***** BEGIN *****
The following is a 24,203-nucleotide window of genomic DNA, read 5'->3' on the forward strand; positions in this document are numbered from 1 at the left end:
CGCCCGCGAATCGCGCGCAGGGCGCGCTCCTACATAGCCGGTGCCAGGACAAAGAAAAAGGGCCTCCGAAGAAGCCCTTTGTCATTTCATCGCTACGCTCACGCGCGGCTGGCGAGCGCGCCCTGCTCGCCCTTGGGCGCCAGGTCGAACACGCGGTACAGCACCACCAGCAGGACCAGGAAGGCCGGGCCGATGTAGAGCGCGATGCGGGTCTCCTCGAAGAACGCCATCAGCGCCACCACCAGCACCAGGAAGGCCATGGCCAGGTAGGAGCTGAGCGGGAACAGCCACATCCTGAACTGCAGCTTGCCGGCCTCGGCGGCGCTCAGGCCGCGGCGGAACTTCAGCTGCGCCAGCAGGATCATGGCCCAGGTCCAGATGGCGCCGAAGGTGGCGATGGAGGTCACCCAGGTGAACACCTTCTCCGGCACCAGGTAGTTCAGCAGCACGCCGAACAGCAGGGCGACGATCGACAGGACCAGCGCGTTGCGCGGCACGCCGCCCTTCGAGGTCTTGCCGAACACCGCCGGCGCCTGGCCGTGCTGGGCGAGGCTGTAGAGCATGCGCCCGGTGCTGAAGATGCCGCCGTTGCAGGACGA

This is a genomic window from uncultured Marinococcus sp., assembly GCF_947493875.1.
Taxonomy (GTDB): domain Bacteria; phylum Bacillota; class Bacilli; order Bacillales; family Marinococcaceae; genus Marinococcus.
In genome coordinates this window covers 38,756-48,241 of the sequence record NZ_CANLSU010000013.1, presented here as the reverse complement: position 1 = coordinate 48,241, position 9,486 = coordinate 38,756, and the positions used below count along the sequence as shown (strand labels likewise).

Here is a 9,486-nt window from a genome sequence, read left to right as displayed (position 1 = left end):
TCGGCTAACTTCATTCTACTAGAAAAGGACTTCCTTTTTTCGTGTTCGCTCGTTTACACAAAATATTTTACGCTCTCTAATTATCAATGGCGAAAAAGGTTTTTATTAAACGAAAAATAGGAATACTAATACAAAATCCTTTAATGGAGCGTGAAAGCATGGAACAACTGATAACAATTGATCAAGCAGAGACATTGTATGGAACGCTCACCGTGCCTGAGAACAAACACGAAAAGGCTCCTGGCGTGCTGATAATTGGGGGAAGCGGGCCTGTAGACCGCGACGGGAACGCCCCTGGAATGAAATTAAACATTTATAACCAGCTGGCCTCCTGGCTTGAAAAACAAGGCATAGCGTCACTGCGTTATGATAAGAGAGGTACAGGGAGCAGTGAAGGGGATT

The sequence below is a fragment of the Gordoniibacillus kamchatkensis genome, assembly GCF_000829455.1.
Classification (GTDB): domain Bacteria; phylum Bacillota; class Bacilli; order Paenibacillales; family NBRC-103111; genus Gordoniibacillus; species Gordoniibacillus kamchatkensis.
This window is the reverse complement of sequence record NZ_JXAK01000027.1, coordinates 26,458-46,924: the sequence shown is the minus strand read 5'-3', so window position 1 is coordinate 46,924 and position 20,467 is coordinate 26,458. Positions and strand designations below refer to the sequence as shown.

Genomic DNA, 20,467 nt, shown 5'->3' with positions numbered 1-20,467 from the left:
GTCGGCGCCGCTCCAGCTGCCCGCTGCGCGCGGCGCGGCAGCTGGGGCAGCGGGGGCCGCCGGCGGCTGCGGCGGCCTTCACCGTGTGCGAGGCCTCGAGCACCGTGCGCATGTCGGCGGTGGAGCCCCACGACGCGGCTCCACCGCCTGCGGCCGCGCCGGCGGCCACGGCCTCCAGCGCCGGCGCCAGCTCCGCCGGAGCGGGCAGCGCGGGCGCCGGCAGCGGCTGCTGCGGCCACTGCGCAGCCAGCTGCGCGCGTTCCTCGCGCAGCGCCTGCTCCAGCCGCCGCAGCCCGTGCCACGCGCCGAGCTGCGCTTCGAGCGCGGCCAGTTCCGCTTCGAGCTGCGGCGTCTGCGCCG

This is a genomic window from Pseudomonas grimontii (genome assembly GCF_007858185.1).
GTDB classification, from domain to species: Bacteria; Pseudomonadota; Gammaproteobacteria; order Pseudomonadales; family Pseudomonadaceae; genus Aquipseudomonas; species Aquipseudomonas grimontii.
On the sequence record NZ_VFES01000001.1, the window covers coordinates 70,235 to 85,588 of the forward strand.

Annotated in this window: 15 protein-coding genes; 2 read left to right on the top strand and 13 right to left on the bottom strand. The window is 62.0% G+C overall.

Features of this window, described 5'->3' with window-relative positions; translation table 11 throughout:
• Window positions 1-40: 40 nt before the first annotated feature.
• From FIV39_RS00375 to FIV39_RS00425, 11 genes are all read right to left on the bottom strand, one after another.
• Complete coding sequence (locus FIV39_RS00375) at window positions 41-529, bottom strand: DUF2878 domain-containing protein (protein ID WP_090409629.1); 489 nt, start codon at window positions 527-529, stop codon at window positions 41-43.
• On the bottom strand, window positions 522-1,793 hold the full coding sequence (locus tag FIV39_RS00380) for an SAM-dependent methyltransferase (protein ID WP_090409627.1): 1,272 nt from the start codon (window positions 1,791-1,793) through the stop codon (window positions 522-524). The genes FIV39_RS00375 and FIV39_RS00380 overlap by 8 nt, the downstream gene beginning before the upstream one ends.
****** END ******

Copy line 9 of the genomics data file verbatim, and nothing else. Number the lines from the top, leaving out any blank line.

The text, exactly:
Classification (GTDB): domain Bacteria; phylum Bacillota; class Bacilli; order Paenibacillales; family NBRC-103111; genus Gordoniibacillus; species Gordoniibacillus kamchatkensis.